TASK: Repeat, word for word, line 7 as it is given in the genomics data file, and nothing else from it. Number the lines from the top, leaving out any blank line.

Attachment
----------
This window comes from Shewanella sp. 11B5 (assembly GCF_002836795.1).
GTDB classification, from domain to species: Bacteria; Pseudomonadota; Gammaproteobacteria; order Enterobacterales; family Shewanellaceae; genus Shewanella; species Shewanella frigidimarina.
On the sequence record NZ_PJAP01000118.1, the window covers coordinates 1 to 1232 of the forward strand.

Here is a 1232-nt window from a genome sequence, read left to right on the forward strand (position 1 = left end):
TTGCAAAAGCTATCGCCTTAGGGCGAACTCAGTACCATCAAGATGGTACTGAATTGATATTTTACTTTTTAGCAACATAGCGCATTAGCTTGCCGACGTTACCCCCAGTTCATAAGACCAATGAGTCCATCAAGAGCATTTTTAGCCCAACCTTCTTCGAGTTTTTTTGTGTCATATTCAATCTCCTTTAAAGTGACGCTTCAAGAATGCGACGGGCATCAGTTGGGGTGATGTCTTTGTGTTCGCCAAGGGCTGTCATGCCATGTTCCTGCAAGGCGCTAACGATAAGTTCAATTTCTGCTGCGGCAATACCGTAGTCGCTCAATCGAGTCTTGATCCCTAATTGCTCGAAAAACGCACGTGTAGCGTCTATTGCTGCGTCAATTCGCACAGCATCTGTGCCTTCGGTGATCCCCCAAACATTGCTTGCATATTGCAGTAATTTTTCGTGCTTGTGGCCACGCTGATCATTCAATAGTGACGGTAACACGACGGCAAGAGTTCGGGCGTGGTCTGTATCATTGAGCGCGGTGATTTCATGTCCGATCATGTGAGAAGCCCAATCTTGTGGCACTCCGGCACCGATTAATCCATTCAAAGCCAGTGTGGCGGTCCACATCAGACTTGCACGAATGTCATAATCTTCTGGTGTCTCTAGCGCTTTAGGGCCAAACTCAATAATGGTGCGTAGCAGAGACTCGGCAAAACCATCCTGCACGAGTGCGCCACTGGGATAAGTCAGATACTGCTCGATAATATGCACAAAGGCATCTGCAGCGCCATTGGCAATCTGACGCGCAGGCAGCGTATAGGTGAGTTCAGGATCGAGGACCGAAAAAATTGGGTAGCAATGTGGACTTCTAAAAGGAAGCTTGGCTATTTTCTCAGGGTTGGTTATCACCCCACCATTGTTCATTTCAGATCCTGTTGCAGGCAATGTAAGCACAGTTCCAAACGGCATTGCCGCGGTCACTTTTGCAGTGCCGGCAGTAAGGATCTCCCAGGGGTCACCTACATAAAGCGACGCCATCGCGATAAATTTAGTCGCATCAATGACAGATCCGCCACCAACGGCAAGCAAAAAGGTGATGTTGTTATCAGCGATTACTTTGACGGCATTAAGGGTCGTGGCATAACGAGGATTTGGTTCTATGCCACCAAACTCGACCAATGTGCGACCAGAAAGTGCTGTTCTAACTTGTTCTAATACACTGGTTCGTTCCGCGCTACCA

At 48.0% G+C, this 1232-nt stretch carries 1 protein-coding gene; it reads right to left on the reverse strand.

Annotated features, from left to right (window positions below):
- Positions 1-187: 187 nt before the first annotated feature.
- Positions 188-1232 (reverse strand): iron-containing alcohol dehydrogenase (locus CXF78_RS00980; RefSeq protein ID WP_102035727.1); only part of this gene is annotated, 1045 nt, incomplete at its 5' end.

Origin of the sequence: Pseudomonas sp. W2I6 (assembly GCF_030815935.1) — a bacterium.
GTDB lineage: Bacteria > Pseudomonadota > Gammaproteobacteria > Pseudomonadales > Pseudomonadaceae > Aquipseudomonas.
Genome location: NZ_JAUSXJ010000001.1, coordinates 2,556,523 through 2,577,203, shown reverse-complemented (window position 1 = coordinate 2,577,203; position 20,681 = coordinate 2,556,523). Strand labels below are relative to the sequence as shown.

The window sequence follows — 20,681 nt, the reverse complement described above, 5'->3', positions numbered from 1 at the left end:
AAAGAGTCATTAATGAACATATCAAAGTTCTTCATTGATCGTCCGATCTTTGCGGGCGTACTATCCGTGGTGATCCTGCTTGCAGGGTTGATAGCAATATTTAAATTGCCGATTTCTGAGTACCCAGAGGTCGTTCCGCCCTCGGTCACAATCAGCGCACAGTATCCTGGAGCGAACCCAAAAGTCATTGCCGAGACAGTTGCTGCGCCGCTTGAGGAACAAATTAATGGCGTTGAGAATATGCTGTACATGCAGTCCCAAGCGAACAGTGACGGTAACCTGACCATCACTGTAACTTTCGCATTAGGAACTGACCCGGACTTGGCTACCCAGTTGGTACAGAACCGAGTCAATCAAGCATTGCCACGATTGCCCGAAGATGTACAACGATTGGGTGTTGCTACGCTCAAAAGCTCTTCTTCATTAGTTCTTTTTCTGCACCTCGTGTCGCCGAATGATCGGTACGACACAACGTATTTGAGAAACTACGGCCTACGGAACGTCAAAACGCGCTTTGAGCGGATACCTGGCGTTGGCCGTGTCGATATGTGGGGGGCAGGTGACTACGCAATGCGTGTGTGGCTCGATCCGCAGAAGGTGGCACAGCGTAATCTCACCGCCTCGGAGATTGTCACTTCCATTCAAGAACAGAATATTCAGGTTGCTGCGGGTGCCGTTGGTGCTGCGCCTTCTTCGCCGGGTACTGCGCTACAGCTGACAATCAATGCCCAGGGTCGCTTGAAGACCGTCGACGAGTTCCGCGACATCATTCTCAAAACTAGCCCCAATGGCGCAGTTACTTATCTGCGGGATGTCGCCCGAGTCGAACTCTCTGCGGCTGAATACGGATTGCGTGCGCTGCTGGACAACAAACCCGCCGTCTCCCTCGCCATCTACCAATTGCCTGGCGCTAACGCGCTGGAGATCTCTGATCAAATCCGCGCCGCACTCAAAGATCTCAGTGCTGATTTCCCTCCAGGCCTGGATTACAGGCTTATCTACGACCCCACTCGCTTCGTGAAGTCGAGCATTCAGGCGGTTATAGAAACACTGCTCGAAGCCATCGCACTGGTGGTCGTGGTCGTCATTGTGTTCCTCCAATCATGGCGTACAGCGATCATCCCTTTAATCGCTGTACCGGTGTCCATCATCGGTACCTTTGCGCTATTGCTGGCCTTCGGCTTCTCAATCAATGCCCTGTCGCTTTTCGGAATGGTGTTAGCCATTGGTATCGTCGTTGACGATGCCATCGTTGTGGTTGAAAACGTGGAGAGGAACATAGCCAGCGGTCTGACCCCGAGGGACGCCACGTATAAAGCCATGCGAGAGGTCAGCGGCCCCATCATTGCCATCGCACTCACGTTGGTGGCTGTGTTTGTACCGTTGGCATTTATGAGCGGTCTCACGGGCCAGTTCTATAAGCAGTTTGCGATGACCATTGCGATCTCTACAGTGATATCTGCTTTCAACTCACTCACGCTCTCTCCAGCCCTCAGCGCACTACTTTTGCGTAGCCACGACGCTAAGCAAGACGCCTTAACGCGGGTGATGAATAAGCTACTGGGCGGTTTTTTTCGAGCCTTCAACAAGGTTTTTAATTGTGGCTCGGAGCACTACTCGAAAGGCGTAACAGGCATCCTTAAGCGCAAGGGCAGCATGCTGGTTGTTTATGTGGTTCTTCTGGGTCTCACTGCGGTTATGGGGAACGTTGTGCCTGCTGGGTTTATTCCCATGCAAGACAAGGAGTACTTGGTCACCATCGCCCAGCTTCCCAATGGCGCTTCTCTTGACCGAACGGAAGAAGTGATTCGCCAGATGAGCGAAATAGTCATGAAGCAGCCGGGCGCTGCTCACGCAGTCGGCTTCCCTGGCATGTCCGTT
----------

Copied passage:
Annotated features, from left to right (window positions below):